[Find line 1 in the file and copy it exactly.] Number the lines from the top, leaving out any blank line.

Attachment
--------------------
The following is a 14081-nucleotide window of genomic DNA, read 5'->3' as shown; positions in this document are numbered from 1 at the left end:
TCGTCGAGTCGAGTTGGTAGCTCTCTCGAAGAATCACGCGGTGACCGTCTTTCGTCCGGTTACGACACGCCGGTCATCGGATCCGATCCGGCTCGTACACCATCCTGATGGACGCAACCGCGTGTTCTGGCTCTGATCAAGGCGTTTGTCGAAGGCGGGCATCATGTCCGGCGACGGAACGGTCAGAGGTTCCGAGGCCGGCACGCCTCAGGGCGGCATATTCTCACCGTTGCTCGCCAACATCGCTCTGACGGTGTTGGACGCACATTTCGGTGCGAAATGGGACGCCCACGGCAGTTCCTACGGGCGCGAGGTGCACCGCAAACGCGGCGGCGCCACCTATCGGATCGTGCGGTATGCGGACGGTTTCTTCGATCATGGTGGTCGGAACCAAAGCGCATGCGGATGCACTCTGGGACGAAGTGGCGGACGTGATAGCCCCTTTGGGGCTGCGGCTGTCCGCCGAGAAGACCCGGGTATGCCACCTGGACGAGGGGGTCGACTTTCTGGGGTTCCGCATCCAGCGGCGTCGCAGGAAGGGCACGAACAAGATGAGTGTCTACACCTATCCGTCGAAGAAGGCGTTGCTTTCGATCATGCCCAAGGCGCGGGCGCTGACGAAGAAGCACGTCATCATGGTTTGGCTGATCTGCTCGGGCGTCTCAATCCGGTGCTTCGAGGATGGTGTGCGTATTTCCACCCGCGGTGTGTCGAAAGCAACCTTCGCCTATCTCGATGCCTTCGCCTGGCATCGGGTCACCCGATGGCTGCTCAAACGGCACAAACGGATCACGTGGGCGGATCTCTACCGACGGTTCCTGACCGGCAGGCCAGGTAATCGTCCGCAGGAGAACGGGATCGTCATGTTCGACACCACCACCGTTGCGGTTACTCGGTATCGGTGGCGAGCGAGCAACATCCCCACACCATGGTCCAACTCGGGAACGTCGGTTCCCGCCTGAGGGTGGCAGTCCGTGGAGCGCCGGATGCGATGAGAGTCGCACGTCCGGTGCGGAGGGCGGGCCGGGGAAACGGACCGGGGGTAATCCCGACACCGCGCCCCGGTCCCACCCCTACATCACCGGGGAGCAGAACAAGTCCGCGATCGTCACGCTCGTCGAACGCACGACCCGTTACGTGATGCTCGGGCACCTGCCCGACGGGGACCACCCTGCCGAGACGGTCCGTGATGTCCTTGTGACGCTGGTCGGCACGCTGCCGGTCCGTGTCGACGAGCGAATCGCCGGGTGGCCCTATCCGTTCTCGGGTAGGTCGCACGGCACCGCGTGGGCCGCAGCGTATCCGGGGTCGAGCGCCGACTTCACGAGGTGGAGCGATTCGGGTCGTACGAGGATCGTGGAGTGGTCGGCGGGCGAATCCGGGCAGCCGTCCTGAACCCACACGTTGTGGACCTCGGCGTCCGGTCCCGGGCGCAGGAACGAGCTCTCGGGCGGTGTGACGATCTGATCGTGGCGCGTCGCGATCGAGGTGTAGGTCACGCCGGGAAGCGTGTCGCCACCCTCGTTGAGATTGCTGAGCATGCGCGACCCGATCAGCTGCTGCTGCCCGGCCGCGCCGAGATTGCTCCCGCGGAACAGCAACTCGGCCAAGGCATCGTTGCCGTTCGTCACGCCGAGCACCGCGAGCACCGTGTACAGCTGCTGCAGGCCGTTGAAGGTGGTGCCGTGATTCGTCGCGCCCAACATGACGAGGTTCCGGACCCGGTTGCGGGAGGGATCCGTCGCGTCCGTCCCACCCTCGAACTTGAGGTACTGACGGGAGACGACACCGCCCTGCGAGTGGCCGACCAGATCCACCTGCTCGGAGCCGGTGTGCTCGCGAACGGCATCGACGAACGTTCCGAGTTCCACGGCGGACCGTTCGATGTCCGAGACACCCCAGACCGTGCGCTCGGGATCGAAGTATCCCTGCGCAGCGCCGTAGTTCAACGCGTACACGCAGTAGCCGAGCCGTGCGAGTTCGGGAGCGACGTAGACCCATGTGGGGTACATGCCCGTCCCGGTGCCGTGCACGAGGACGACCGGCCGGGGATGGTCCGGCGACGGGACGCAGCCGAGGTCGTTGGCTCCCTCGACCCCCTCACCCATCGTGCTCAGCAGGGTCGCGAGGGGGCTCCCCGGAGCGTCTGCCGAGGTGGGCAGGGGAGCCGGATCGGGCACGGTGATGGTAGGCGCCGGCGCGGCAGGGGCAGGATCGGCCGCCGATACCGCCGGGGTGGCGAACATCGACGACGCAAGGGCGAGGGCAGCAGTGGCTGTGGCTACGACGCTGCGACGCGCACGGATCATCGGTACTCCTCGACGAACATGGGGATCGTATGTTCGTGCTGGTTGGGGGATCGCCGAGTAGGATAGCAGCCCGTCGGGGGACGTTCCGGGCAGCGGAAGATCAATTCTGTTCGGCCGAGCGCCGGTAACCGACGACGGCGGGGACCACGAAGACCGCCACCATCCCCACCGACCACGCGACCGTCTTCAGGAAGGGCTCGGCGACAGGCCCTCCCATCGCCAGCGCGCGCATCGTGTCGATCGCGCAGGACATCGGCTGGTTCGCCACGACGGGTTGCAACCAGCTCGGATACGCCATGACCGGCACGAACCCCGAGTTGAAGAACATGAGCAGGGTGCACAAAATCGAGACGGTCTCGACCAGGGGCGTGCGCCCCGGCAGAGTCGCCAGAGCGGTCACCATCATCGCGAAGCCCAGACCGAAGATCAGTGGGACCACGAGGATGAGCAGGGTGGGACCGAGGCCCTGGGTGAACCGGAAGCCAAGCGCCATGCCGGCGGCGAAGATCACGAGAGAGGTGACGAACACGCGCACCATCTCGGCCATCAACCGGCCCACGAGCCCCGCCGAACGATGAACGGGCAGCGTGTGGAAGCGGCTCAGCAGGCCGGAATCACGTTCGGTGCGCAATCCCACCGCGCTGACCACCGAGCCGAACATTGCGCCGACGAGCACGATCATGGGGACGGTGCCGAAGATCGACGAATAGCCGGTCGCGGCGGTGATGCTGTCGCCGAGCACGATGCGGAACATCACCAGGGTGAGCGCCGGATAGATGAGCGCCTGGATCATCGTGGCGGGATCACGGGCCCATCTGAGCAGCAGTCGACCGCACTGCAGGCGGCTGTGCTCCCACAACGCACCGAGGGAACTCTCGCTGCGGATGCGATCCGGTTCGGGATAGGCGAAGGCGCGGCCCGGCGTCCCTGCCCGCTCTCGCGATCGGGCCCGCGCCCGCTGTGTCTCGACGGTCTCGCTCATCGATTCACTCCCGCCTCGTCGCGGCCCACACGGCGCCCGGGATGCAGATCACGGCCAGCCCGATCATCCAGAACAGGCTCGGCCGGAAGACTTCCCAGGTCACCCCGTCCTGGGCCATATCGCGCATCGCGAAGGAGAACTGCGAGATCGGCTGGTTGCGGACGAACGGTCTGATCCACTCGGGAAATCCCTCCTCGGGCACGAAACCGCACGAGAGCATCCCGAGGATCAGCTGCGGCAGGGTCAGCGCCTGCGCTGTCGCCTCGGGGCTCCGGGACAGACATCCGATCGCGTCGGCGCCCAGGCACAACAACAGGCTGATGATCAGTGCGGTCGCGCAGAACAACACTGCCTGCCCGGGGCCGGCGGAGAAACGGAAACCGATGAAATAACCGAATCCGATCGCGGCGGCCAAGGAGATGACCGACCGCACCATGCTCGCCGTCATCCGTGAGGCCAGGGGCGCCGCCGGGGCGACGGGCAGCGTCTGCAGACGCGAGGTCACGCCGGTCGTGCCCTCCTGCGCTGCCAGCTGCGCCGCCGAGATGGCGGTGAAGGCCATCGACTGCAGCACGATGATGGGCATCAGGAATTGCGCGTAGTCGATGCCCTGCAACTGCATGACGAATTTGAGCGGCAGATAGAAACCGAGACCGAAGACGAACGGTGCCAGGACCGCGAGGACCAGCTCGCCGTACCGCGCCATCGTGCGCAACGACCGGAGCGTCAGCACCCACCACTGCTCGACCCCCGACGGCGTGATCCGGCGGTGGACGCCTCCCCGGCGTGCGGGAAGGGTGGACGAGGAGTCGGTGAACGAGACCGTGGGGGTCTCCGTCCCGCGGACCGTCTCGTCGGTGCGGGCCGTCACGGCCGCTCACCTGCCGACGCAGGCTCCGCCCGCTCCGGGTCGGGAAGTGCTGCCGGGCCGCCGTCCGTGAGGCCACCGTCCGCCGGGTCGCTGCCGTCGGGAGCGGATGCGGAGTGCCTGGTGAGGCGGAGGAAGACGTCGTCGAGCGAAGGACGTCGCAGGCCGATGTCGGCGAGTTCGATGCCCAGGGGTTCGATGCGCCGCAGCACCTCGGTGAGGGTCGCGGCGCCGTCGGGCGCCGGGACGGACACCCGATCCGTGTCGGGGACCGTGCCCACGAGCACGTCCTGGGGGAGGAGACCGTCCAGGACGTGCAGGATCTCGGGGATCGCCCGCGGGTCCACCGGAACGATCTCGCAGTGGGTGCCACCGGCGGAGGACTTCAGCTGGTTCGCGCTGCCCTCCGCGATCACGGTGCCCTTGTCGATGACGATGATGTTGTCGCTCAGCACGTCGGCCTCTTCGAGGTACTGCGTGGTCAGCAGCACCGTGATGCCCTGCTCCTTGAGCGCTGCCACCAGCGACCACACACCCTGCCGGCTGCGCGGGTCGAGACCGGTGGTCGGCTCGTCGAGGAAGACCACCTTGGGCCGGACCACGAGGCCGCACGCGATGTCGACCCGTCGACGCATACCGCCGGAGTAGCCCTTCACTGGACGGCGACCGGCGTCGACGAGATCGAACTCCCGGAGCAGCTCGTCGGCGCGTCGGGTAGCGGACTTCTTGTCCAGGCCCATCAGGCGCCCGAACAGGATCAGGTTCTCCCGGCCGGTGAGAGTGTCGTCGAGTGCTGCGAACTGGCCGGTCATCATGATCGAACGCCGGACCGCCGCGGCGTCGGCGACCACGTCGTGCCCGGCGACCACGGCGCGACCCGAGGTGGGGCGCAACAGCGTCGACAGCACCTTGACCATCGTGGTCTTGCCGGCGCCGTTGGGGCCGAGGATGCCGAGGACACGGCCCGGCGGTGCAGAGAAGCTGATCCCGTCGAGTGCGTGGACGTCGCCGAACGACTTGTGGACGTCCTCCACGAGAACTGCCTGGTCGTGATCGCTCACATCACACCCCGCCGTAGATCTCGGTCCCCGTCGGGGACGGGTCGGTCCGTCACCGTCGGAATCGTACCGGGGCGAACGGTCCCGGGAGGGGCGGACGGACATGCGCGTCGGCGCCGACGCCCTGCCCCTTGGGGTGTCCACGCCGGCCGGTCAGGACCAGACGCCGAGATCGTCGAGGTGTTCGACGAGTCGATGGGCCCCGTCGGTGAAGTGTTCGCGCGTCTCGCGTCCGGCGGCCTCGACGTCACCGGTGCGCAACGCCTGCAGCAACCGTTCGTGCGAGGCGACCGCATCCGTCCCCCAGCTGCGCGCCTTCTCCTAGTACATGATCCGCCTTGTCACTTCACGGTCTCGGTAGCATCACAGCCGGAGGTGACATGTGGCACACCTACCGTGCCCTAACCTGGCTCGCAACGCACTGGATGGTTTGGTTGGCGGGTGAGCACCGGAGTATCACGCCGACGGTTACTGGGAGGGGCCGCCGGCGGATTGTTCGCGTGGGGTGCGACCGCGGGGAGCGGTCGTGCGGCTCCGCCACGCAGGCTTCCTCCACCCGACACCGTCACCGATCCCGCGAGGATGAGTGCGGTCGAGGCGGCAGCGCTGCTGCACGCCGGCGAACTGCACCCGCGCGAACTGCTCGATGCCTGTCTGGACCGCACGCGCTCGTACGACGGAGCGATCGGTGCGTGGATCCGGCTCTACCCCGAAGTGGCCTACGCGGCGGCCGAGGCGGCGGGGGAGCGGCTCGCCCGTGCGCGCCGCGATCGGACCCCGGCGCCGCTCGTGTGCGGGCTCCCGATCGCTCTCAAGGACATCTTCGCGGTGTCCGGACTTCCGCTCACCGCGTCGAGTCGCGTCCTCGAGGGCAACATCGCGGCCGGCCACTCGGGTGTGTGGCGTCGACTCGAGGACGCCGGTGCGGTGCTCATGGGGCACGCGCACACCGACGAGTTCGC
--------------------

The following is a 14081-nucleotide window of genomic DNA, read 5'->3' as shown; positions in this document are numbered from 1 at the left end: